Mars, the red planet: Facts and information

Once upon a time, though, wind and water flowed across the red planet. Robotic rovers have found clear evidence that billions of years ago, lakes and rivers of liquid water coursed across the red planet’s surface. This means that at some point in the distant past, Mars’s atmosphere was sufficiently dense and retained enough heat for water to remain liquid on the red planet’s surface. Not so today: Though water ice abounds under the Martian surface and in its polar ice caps, there are no large bodies of liquid water on the surface there today.

Mars also lacks an active plate tectonic system, the geologic engine that drives our active Earth and is also missing a planetary magnetic field. The absence of this protective barrier makes it easier for the sun’s high-energy particles to strip away the red planet’s atmosphere, which may help explain why Mars’s atmosphere is now so thin. But in the ancient past—up until about 4.12 to 4.14 billion years ago—Mars seems to have had an inner dynamo powering a planet-wide magnetic field. What shut down the Martian dynamo? Scientists are still trying to figure out.

High highs and low lows

Like Earth and Venus, Mars has mountains, valleys, and volcanoes, but the red planet’s are by far the biggest and most dramatic. Olympus Mons, the solar system’s largest volcano, towers some 16 miles above the Martian surface, making it three times taller than Everest. But the base of Olympus Mons is so wide—some 374 miles across—that the volcano’s average slope is only slightly steeper than a wheelchair ramp. The peak is so massive, it curves with the surface of Mars. If you stood at the outer edge of Olympus Mons, its summit would lie beyond the horizon.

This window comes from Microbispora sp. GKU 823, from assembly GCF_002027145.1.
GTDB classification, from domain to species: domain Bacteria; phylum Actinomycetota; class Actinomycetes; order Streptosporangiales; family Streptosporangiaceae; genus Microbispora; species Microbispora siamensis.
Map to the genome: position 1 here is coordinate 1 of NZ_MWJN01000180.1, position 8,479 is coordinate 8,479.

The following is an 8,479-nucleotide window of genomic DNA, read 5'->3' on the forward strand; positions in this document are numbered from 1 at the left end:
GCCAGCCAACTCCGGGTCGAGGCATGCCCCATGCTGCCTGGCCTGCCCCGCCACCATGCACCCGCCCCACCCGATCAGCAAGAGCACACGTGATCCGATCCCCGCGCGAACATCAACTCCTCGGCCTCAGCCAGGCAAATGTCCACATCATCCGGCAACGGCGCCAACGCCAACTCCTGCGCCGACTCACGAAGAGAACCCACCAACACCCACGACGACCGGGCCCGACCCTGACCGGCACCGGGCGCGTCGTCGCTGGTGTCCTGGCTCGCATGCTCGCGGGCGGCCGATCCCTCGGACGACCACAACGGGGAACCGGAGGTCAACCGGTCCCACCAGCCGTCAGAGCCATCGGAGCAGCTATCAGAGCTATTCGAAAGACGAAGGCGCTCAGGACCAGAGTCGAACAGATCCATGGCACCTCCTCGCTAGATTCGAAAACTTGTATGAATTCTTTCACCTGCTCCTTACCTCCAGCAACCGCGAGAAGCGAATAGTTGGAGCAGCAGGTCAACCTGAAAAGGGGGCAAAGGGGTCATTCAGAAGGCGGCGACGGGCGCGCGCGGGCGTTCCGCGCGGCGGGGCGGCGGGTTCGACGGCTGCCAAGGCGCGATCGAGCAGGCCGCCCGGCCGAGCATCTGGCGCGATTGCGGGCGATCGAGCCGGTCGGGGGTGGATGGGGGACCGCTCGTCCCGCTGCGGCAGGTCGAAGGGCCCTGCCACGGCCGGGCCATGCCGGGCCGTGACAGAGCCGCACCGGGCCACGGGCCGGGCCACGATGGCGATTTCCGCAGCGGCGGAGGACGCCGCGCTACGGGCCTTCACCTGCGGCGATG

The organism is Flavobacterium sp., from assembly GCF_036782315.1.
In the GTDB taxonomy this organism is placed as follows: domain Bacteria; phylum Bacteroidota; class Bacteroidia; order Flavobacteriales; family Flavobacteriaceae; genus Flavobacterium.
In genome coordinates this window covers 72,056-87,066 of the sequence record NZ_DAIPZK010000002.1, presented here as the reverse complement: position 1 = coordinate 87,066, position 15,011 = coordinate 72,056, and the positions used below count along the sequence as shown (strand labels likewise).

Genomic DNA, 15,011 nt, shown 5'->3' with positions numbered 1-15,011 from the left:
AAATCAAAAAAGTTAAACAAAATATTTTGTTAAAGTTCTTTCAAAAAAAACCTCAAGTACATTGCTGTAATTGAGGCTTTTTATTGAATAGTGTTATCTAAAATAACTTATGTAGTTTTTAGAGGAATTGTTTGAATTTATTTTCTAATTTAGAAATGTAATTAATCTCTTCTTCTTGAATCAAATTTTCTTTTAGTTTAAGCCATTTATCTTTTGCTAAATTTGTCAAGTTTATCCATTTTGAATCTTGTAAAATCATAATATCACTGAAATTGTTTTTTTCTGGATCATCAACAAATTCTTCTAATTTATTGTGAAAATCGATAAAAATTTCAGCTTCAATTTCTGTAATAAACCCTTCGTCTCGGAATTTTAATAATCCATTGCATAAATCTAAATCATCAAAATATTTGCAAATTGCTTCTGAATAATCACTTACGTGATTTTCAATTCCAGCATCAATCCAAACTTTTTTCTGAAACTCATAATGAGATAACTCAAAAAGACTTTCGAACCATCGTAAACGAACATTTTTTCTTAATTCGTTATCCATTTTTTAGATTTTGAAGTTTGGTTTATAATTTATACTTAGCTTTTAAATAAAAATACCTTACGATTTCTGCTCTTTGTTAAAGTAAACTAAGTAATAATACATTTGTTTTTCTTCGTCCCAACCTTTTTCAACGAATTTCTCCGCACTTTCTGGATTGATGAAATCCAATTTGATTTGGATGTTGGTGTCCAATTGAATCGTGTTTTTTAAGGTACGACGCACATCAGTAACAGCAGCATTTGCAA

Mars has not only the highest highs but also some of the solar system’s lowest lows. Southeast of Olympus Mons lies Valles Marineris, the red planet’s iconic canyon system. The gorges span about 2,500 miles and cut up to 4.3 miles into the red planet’s surface. The network of chasms is four times deeper—and five times longer—than Earth’s Grand Canyon, and at its widest, it’s a staggering 200 miles across. The valleys get their name from Mariner 9, which became the first spacecraft to orbit another planet when it arrived at Mars in 1971.

And the exploration continues …

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Cite this text:
Jozef Kozár, PhD (July 15, 2024) Mars, the red planet: Facts and information. Retrieved from
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"Mars, the red planet: Facts and information." Jozef Kozár, PhD [Online]. Available: [Accessed: July 15, 2024]
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Tiffany Kai

Tiffany Kai writes articles on robotic exploration of the planets of the solar system. She is a robotic assistant of Dr. Jozef Kozár.

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